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Opposite Neural Effects of the Main Psychoactive Ingredients of Cannabis- Neural Basis for Potential Therapeutic Effects of Cannabidiol

Published online by Cambridge University Press:  16 April 2020

S. Bhattacharyya
Affiliation:
Section of Neuroimaging, Division of Psychological Medicine & Psychiatry, Institute of Psychiatry, KCL, London, UK
P. Fusar-Poli
Affiliation:
Section of Neuroimaging, Division of Psychological Medicine & Psychiatry, Institute of Psychiatry, KCL, London, UK
S. Borgwardt
Affiliation:
Section of Neuroimaging, Division of Psychological Medicine & Psychiatry, Institute of Psychiatry, KCL, London, UK
R. Martin-Santos
Affiliation:
Section of Neuroimaging, Division of Psychological Medicine & Psychiatry, Institute of Psychiatry, KCL, London, UK
C. Carroll
Affiliation:
Section of Neuroimaging, Division of Psychological Medicine & Psychiatry, Institute of Psychiatry, KCL, London, UK
M. Seal
Affiliation:
Section of Neuroimaging, Division of Psychological Medicine & Psychiatry, Institute of Psychiatry, KCL, London, UK
J. Crippa
Affiliation:
Section of Neuroimaging, Division of Psychological Medicine & Psychiatry, Institute of Psychiatry, KCL, London, UK
Z. Atakan
Affiliation:
Section of Neuroimaging, Division of Psychological Medicine & Psychiatry, Institute of Psychiatry, KCL, London, UK
P. Mcguire
Affiliation:
Section of Neuroimaging, Division of Psychological Medicine & Psychiatry, Institute of Psychiatry, KCL, London, UK

Abstract

There is considerable interest in the therapeutic potential of Cannabidiol (CBD), the second most abundant component of Cannabis. While delta-9-THC, the main psychoactive ingredient of cannabis, impairs memory and induces anxiety and psychotic symptoms acutely and increases the risk of psychotic disorders in regular cannabis users, CBD does not impair memory, may have anxiolytic and possibly antipsychotic effects. Hence, we compared directly the acute neural effects of these two active ingredients of cannabis, by combining pharmacological challenge with fMRI. Using a double-blind, repeated measures design and oral challenge with 10mg of delta-9-THC, 600mg of CBD or placebo in 15 healthy volunteers, we examined whether delta-9-THC and CBD have opposing effects on the neural substrates of verbal memory and fear processing and whether they also have opposing effects on the neural substrates of anxiety and psychotic symptoms induced by delta-9-THC. Delta-9-THC induced anxiety and psychotic symptoms acutely while there was a trend for a reduction in anxiety but no change in psychotic symptoms with CBD. During the memory task, delta-9-THC attenuated and CBD increased activation in the striatum bilaterally. Effect of delta-9-THC on striatal activation was inversely correlated with the psychotic symptoms induced by it concomitantly. During the processing of fearful faces, delta-9-THC increased and CBD attenuated activation in the amygdala and these effects correlated with their anxiogenic and anxiolytic effects respectively. These opposing effects of CBD on the key neural substrates for psychotic symptoms and anxiety induced by delta-9-THC may suggest its possible therapeutic role in countering these conditions.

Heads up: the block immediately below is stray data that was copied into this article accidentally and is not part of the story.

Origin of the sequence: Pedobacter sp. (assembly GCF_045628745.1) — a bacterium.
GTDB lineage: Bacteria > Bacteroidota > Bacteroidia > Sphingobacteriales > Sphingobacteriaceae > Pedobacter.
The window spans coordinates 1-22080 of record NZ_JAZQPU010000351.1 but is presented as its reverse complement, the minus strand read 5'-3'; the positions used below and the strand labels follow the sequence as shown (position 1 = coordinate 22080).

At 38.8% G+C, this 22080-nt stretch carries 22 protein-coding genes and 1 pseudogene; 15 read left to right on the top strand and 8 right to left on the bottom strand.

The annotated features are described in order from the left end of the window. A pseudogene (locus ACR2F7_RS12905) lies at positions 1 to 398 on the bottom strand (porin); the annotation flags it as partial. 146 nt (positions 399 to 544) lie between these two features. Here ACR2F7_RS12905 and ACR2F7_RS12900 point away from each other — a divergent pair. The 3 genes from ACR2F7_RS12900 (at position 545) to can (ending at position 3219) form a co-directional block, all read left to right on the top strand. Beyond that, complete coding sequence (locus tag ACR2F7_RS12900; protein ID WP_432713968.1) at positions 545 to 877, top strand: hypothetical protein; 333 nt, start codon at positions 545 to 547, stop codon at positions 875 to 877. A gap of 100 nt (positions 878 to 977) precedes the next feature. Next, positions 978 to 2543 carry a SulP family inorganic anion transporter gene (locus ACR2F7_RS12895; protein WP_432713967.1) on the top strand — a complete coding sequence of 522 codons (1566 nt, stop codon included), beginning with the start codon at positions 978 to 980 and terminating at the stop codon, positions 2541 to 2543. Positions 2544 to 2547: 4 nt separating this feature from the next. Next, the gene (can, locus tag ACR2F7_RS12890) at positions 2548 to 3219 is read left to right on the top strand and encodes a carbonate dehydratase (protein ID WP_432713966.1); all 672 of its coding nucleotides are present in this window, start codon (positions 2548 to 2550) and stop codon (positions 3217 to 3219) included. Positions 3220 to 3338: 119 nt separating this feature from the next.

Type
P02-01
Copyright
Copyright © European Psychiatric Association 2009
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